"Their whole concept was to just hit a button and a taxi comes, says Luciani. "I wanted to look at a thrift store through that lens."

Goodfair, which launched in 2018, adds to the trend of second-hand clothing with the introduction of "mystery shopping," shipping all of their clothing in variety packs chosen according to a customer's size and taste. This eliminates the cost of photographing, measuring, lowering the price for both the customer and the company.

"I had this idea that not only would mystery shopping eliminate the paradox of choice, but everyone loves a surprise," he tells InnovationMap.

Luciani tells InnovationMap that he sees a trend among Gen Z, individuals born between 1995–2009, for buying second-hand, noting that about 90 percent of Goodfair customers are between the ages of 18 and 25. thredUP also reports that Gen Z and Millennials are driving the growth of used clothing retailers, noting that "18–37 year-olds are adopting second-hand clothing 2.5 times faster than other age groups" in the company's 2019 Resale Report.

"This was the generation that was forged in the Great Recession and they saw the ills of decadence," says Luciani. "They saw the ills of not having financial literacy. Ultimately, these woke kids are aware that branding is kind of a heist."

Goodfair taps into this market, leaning into social media platforms such as Instagram and Snapchat to promote the company. The company recently kicked off an Instagram series called "In the racks, in the rags" where followers can win a random item from their warehouse, located in Houston's East End.

Goodfair joins the growing roster of local companies focused on sustainable fashion. For example, Magpies & Peacocks, the nation's only nonprofit design house, opened a new store in the East End last year. Houston is home to a number of brick-and-mortar stores which line Westheimer Boulevard in the heart of the city, including Buffalo Exchange, Leopard Lounge, Pavement, and LO-FI.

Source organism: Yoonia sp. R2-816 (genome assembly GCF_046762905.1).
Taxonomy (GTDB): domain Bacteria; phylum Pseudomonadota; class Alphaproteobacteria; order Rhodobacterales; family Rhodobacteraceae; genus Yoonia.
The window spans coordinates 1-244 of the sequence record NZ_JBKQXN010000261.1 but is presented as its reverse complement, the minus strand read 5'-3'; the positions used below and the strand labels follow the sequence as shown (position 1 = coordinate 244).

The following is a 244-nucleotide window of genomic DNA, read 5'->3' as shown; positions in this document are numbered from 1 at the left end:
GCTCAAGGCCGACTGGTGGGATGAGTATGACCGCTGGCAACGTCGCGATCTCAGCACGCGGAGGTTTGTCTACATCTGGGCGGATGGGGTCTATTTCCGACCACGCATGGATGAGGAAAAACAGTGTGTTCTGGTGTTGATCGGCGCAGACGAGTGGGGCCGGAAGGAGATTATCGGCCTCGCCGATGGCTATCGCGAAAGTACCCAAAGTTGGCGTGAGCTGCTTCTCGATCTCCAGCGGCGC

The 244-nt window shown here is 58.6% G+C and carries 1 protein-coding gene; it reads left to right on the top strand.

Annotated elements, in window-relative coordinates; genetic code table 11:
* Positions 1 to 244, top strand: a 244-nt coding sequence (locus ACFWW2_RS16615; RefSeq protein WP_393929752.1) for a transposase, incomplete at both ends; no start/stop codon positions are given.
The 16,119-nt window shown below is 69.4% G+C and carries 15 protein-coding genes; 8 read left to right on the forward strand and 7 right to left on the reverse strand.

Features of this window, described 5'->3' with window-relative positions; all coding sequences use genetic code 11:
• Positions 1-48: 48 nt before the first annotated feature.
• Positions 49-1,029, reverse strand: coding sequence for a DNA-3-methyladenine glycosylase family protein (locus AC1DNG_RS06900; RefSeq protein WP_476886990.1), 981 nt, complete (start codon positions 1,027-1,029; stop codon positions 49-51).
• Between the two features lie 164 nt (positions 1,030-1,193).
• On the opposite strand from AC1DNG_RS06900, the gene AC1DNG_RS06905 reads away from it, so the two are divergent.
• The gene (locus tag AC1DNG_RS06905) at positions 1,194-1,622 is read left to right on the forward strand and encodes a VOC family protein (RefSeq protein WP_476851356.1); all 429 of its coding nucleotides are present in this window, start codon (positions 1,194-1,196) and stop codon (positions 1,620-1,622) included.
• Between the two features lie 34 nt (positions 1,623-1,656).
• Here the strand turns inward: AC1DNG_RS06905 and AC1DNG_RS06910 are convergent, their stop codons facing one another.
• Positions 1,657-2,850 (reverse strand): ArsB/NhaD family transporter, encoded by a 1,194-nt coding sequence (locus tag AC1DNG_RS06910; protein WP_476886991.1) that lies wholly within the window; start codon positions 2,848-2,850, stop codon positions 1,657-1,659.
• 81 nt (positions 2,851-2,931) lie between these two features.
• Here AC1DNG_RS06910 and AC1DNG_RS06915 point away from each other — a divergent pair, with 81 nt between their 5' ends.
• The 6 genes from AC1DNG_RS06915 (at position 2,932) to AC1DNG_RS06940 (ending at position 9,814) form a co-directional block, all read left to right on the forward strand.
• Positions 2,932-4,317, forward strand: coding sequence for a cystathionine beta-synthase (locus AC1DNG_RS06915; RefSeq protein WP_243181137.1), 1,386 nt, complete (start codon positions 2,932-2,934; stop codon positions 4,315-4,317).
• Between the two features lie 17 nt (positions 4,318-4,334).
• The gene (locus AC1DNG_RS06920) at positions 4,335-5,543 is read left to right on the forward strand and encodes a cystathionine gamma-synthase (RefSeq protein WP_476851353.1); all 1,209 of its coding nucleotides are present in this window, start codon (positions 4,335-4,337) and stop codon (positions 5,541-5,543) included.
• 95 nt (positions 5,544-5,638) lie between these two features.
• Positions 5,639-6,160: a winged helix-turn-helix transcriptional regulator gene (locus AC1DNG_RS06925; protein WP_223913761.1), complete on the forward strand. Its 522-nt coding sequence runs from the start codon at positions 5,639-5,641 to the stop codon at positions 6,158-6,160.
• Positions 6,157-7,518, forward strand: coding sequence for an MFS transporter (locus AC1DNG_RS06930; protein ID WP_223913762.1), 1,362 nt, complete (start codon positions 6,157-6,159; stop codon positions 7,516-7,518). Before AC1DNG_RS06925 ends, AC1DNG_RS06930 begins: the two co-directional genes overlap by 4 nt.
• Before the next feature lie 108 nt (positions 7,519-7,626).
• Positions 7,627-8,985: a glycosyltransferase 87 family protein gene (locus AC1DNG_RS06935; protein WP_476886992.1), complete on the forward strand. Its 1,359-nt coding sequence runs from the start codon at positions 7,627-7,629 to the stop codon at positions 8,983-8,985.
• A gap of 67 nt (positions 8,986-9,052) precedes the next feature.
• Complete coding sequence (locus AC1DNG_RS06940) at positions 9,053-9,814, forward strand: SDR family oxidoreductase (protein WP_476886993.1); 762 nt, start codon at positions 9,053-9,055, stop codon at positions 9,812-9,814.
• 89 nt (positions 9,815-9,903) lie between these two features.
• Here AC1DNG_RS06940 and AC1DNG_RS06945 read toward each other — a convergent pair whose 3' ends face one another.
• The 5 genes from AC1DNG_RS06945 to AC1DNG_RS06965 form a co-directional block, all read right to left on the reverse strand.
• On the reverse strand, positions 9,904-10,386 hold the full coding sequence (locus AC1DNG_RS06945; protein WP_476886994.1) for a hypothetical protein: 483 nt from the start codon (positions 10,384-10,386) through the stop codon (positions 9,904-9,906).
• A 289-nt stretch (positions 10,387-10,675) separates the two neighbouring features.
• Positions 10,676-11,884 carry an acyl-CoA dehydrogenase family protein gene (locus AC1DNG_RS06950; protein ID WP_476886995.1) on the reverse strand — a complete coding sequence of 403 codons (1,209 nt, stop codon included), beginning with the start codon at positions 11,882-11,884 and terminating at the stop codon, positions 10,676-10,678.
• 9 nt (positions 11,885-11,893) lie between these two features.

Luciani, who moved to Houston from Brooklyn, New York, leads Goodfair with Emily Keeton, COO. Keeton joined the company in October 2019, leaving her previous leadership role at WeWork. The company announced in January 2020 that they will be adding a vice president of marketing to the team.

In the coming years, Luciani tells InnovationMap that he hopes to launch an app for the brand, and also expand into offering other goods.

"I have a vision of essentially creating a used Amazon," says Luciani, "Everything that gets donated to thrift stores can get donated in this mystery mechanic."

Luciani has a long history in the textile industry. In 2004 while in college, he launched a men's polo shirt brand, Sir Drake.

"When I reflected on the experience and as I educated myself about the clothing industry, this was right when fast fashion was taking off, I realized that if I launched another fashion brand that I would just be contributing to industrial pollution problem," he says.

He tells InnovationMap that he then started selling used neckties on eBay, launching his mission with sustainable fashion.

"We expect that a year from now we will be generating five times the sales we did in 2019 and become a multi-million dollar business," Luciani says.